We’re taking time to get to know the members of the GSA’s Early Career Scientist Committees. Join us to learn more about our early career scientist advocates.
Career Development Subcommittee
University of Minnesota
Picture this: a friend recommends a new restaurant that has opened in your neighborhood. Based on their suggestion, you decide to try the restaurant, expecting to like the food. The amount of enjoyment that you expect to get out of your experience at the restaurant is analogous to a concept called “expected outcome value.” Now, depending on the actual outcome of your experience (whether you enjoyed the food as much as expected, more than expected, or less than expected), you will update the expected outcome value. This will also influence your decision of returning to that restaurant and recommending it to friends. Such decision-making requires an accurate mental representation of the expected outcome value and the ability to update it constantly based on real-time cues in your environment. As seen in the restaurant example, once a particular outcome has occurred—depending on the difference between the expected and actual outcome value—we update our representation of the outcome and use this information to make future decisions.
I am interested in understanding mechanisms underlying the representation of outcome values within the brain, focusing on a brain region known as the ventral pallidum (VP). The VP is involved in reward-processing, learning about reward cues, and the motivation to seek and obtain rewards. I use a Pavlovian conditioning paradigm in rats and train them to associate a cue (a tone) with a reward (sucrose solution). This allows the animals to create a mental representation of the expected outcome value, i.e. the reward. Then, I manipulate the outcome value by allowing them to consume the reward freely until they are satisfied. I subsequently assess their motivation to obtain the same reward in response to the reward tone. Our hypothesis is that free consumption of the reward should lead to an immediate decrease in the value of the reward and should be reflected in the decrease in the animals’ motivation levels to obtain the reward. Using in-vivo electrophysiology, I can record electrical signals from VP neurons while the animals are undergoing the above-mentioned behavioral tasks. I can then assess whether a change in the reward value is associated with changes in the firing patterns of VP neurons. This would help us understand whether VP neurons are involved in encoding the expected outcome value and updating it within the brain.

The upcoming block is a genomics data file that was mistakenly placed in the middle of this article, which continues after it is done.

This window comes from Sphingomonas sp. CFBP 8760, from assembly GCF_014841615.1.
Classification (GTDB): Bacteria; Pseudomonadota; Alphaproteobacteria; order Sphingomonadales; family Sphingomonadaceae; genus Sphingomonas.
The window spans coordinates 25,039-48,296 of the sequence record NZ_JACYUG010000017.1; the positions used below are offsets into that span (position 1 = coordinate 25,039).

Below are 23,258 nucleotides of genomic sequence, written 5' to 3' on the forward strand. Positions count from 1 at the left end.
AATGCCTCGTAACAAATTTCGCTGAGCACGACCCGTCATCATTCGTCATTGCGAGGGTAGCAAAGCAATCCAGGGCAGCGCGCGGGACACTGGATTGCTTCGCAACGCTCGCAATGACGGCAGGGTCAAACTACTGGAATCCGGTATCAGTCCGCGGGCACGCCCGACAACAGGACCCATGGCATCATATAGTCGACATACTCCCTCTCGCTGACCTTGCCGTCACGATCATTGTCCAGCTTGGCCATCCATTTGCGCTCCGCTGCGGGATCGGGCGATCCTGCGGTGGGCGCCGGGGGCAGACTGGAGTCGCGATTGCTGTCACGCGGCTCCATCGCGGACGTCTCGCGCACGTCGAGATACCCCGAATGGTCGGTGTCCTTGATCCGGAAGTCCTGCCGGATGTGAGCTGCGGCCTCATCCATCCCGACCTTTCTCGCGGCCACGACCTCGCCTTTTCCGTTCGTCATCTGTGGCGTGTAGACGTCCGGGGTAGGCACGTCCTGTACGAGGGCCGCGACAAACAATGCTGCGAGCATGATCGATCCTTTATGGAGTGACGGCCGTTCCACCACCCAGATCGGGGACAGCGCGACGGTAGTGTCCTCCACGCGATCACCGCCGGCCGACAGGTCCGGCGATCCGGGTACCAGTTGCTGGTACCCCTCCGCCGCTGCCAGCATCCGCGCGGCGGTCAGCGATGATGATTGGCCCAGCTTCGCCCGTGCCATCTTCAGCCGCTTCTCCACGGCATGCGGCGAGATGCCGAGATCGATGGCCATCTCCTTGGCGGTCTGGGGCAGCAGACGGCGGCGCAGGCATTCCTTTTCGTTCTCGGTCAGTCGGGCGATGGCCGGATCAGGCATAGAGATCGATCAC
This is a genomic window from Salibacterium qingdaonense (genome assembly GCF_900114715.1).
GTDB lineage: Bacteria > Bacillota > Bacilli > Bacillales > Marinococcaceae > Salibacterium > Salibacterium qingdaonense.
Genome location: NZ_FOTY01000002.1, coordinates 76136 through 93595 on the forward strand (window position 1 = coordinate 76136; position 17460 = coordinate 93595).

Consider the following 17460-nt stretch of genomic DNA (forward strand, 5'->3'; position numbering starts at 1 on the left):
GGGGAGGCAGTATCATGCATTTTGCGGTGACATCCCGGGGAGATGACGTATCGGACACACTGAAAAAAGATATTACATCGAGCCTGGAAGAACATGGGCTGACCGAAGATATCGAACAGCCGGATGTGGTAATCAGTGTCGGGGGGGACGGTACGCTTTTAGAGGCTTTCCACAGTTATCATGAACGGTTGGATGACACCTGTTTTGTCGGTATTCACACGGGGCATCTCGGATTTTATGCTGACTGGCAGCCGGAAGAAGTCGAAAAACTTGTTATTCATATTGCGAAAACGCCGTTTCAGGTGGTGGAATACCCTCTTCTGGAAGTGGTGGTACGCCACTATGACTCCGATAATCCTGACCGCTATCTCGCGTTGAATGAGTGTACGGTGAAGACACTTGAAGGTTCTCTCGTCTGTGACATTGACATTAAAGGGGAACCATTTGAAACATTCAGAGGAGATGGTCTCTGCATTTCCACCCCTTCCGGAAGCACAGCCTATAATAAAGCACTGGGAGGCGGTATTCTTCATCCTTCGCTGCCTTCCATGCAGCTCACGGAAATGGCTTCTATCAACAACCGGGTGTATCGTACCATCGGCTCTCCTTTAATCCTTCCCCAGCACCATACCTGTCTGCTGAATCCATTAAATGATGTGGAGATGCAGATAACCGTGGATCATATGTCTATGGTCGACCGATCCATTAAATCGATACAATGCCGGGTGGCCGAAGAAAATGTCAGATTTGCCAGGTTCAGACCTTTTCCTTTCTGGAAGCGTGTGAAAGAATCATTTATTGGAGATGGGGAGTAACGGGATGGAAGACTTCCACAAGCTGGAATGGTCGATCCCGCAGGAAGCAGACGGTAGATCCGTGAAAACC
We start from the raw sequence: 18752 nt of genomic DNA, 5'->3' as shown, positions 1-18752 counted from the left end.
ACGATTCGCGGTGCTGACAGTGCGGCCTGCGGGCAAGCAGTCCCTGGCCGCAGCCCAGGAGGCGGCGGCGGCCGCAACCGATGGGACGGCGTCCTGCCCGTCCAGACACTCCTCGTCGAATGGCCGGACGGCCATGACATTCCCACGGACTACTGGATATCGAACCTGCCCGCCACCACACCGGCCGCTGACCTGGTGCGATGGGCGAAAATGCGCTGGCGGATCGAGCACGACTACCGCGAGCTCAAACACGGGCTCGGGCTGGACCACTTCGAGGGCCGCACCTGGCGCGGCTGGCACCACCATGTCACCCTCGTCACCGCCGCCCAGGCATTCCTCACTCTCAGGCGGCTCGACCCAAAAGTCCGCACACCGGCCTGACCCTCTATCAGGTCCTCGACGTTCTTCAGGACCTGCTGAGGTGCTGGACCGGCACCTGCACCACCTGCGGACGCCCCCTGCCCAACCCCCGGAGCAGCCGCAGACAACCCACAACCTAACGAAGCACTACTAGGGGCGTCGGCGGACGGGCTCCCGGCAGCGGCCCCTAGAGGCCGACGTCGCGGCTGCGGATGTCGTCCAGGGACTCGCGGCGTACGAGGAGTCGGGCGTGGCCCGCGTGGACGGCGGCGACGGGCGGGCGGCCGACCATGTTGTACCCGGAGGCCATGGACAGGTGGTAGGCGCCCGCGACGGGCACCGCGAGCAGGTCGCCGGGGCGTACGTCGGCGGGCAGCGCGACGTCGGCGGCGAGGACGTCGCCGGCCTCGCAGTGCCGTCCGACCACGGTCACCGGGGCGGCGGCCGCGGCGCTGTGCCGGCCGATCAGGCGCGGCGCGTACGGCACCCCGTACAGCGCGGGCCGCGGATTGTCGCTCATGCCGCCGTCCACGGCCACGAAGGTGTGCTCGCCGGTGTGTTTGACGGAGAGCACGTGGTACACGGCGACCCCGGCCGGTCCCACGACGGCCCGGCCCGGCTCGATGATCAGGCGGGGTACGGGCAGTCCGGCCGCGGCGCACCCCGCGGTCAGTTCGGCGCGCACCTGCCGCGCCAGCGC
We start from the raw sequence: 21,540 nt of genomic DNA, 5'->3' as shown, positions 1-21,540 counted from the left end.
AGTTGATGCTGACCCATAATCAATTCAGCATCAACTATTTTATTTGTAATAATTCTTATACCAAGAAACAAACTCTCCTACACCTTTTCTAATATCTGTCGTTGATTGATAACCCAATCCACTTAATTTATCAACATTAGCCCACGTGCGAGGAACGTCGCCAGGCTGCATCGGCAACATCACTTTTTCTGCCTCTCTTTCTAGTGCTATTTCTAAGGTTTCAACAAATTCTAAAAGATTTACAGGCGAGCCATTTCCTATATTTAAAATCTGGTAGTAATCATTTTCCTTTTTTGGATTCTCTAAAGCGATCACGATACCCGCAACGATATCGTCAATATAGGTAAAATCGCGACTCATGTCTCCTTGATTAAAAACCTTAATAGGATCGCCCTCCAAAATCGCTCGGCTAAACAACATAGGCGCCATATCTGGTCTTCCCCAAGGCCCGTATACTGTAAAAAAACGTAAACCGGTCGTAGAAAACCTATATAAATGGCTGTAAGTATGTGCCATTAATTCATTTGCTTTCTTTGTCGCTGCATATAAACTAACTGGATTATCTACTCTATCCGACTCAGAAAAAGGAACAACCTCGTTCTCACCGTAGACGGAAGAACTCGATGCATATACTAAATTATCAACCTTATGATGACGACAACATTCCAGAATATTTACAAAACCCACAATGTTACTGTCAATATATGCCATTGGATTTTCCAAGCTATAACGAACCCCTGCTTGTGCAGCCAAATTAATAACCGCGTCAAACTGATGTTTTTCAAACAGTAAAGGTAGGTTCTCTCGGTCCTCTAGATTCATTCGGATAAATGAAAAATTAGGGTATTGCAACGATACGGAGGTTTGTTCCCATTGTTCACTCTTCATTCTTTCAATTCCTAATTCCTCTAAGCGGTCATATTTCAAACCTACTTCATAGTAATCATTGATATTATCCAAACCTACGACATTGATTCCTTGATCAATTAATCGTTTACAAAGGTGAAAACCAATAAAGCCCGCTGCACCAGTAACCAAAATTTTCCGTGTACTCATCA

As a PhD-trained scientist, you have many career options. What interests you the most?
Over the years, I have realized that the aspects of science I enjoy most are scientific writing and reading about and discussing new ideas and discoveries from various fields. I also enjoy working in teams, which allows me to collaborate and exchange ideas. For these reasons, I am interested in a career in scientific administration and science policy and advocacy.
When I entered scientific research fresh out of college, I was not aware of facets of science beyond lab work like writing grants to secure research funding, publishing in peer-reviewed journals, and collaborating with scientific policy administrators at the federal and/or state government level. The years I spent in this field showed me not only how these aspects interact to enable scientists to do research, but more importantly how rewarding they can be as career options in themselves. My time in research has equipped me with the skill set required for such a career, and now I am focused on building a network that will help me transition to creating my own path.
In addition to your research, how do you want to advance the scientific enterprise?
Compared to previous years, there is now greater emphasis on the need to be more inclusive and provide equal opportunities for everyone in science. This shift is driven by overwhelming evidence showing that scientists from marginalized groups, such as the BIPOC and Latinx communities, are underrepresented at the highest levels of science, partly due to the lack of opportunities and awareness about existing opportunities. One of my goals is to contribute to endeavors that promote scientists from underrepresented backgrounds by making more funds available to them at the undergraduate, graduate, and postdoctoral levels. Eventually, I would like to work in the sphere of science policy and administration, where I can implement changes in policies that govern funding, thereby making science a more inclusive enterprise.
As a leader within the Genetics Society of America, what do you hope to accomplish?
As a member of the Career Development Subcommittee, I work with other early career researchers toward creating awareness about career opportunities outside mainstream academia available to researchers across the world. Through efforts like the Wednesday Workshop series and the Decoding Life blog series, our goals are to 1) demonstrate the diversity of career paths outside mainstream academia that are available to early career scientists and 2) convey to early career scientists that having a PhD equips them with a diverse skill set that can be applied to myriad areas beyond academia. Working as a part of this committee—and within GSA overall—has given me an opportunity to connect with other early career scientists who, like me, are looking for alternate career options and can therefore help each other. It has also given me the opportunity to expand my network and interact with people who have built successful careers outside of academia. I hope to leverage this network and use it to my advantage in finding a career path that interests me.